Corrections Council finds no wrongdoing in inmate’s death


DOVER — At Tuesday’s Council of Correction meeting, chairman Darryl Chambers noted that he was asked on Feb. 8 by the Department of Correction to independently review the footage of an inmate’s death at the James T. Vaughn Correctional Center.

Mr. Chambers said to the other council members that after carefully reviewing camera footage of the incident provided by the DOC, he found no wrongdoing or negligence on the part of the agency. It’s believed that this is the first time a council member has performed this function.

Earlier this year, the DOC announced that 64-year-old inmate Robert J. Martin, had died on Jan 17. They said at the time that the body had been turned over to the State Division of Forensic Science — per standard procedure — but no “foul play” had been suspected. Martin had been serving a life sentence for first degree murder since 1977.

According to deputy commissioner Alan Grinstead, the DOC was later accused of not acting quickly enough to aid the ailing inmate after he arrived for treatment in the infirmary.

“We received the complaint, and I, along with some other members of leadership, reviewed the camera footage and didn’t see anything wrong with our response,” said Mr. Grinstead. “We gave an official response to the complaint, but I felt like the reaction was disbelief. I think the words used were ‘the fox is watching the hen house.’ We’re continuing to try to improve our interactions with community members and increase transparency, so we asked the council chair — who’s well-respected in the community — to review it. We thought it was a good opportunity to show that we have nothing to hide.”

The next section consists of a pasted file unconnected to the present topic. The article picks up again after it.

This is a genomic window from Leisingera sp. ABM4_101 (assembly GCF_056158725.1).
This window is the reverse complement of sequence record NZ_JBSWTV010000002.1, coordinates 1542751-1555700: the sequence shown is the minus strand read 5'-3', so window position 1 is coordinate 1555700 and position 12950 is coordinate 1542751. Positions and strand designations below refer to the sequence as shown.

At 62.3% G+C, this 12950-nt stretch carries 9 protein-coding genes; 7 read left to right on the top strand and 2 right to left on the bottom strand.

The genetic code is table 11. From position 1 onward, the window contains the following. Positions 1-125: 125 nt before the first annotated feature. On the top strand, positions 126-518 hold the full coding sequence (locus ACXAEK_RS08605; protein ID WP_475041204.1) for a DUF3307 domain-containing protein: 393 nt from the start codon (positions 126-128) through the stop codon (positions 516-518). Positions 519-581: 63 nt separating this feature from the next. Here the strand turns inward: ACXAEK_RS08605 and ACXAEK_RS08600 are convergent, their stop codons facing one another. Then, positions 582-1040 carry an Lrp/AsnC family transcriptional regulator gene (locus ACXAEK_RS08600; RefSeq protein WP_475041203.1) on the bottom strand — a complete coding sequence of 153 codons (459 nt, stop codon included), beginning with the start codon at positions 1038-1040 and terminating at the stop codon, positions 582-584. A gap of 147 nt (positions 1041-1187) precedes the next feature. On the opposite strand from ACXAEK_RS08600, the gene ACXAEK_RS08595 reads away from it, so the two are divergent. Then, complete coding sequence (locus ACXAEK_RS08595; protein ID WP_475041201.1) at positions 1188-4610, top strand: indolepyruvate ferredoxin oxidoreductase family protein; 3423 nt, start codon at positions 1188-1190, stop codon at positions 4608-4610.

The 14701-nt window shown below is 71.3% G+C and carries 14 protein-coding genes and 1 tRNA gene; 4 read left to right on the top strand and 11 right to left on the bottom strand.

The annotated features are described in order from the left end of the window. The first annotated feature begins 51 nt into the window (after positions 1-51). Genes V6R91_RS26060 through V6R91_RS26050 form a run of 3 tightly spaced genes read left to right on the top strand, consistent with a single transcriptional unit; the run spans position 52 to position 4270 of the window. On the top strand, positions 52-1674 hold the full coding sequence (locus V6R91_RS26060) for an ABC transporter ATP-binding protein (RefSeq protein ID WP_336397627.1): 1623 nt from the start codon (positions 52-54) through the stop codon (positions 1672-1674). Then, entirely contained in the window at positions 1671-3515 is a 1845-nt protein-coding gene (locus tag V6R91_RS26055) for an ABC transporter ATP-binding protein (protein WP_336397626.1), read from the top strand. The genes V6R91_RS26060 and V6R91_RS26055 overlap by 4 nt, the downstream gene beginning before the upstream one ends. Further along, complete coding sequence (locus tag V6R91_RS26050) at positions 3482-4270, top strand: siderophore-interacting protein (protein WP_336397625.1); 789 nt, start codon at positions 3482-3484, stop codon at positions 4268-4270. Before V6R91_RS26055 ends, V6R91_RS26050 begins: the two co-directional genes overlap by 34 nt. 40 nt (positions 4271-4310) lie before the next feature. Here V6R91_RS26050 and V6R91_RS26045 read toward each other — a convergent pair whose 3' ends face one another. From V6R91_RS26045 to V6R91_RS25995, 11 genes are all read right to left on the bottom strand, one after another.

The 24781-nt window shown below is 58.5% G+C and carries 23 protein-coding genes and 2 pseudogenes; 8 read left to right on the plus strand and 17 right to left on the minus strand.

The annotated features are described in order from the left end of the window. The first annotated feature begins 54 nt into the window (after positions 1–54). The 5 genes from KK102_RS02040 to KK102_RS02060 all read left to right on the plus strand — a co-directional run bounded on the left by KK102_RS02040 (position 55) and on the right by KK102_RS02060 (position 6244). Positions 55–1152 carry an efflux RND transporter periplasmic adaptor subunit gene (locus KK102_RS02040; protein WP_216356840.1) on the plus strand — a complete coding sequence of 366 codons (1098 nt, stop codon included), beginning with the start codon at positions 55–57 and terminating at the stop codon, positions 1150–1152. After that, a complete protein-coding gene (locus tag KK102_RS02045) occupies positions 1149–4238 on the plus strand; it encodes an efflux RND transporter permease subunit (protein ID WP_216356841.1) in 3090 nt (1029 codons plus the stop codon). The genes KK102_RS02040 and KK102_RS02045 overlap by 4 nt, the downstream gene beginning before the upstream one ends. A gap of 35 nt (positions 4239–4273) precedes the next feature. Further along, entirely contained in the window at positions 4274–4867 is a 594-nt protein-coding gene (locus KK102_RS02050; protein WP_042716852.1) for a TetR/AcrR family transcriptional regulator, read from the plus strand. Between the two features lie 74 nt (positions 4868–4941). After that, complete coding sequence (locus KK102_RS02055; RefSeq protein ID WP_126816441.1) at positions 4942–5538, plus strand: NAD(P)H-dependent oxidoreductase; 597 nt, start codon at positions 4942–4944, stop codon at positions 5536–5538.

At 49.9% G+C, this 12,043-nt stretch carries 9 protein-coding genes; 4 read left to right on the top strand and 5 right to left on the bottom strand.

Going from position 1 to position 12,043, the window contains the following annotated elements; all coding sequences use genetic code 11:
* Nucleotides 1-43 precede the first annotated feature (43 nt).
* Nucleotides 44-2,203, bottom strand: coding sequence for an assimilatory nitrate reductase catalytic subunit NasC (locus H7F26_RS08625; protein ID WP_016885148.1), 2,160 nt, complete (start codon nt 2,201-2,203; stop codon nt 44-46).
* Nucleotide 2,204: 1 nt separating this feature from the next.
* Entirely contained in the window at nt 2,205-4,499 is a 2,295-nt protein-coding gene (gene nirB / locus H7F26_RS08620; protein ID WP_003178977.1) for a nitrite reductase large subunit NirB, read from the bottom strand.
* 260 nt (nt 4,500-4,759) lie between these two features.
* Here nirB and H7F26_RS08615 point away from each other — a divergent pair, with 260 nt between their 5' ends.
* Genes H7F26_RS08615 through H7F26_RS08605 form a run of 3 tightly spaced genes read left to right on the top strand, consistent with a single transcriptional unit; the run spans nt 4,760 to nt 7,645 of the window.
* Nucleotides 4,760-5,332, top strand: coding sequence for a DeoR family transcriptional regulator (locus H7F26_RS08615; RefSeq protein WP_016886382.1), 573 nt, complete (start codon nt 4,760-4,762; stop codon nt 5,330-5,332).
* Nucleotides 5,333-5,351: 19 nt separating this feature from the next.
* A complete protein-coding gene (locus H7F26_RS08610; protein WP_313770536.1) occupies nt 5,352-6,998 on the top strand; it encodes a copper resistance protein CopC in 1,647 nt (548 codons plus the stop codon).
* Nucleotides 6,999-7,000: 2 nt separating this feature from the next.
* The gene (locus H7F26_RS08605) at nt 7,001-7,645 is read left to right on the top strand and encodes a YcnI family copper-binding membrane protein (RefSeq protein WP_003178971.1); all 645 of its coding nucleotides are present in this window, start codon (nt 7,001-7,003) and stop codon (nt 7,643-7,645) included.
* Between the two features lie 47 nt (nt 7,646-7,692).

Mr. Chambers noted at the meeting that he observed Martin in the footage enter the JTVCC infirmary seeking treatment, sit down in the waiting room and “breathe his last breath” shortly afterward. Medical staff was alerted, they responded quickly and worked diligently to revive him, he said.

Mr. Chambers also noted that EMTs arrived within minutes, but Martin was beyond helping even before staff had become aware of his condition.

“After my assessment, I didn’t see any foul play,” said Mr. Chambers. “It all happened very fast and the staff did respond in a timely manner. There was no negligence.”

The original complaint had been made by Lori Alberts, the chairman of Link of Love, a support group for inmates’ families. She claimed that inmates who where in the infirmary waiting room with Martin the day he died told her that DOC staff had been dismissive and didn’t act quickly.

Ms. Alberts, ordinarily a harsh critic of DOC policy, said Tuesday that she was satisfied by the assurances offered by Mr. Chambers.

“I appreciated the DOC’s transparency,” she said.

Precedent for transparency

To the recollection of DOC staffers and Council on Correction members present at Tuesday’s meeting, this is the first time the DOC has approached a council member for an independent review of this kind. Mr. Chambers feels it was a “precedent-setting” moment.

“This is the first time the council has ever been requested to serve in this way,” he said. “I let them know that we’ll be available in the future to perform this function if needed.”

Mr. Chambers thinks the review process may even be able to swing both ways. Instead of being asked, he says the council may now be able to request footage of contentious incidents that take place in the prison.

“It’s nice that they set this precedent — now when a complaint is filed, it allows us to at least ask for the chance to review it,” he said. “They’ve said they’re working hard on increasing transparency, and now they’re letting us hold them to it.”

Mr. Grinstead admitted that it was a different path than the DOC has taken in the past to resolve a complaint with a community member and that it may be a resource they continue to use.

“I think under the right circumstances, yes, this could be a useful function of the council,” he said.

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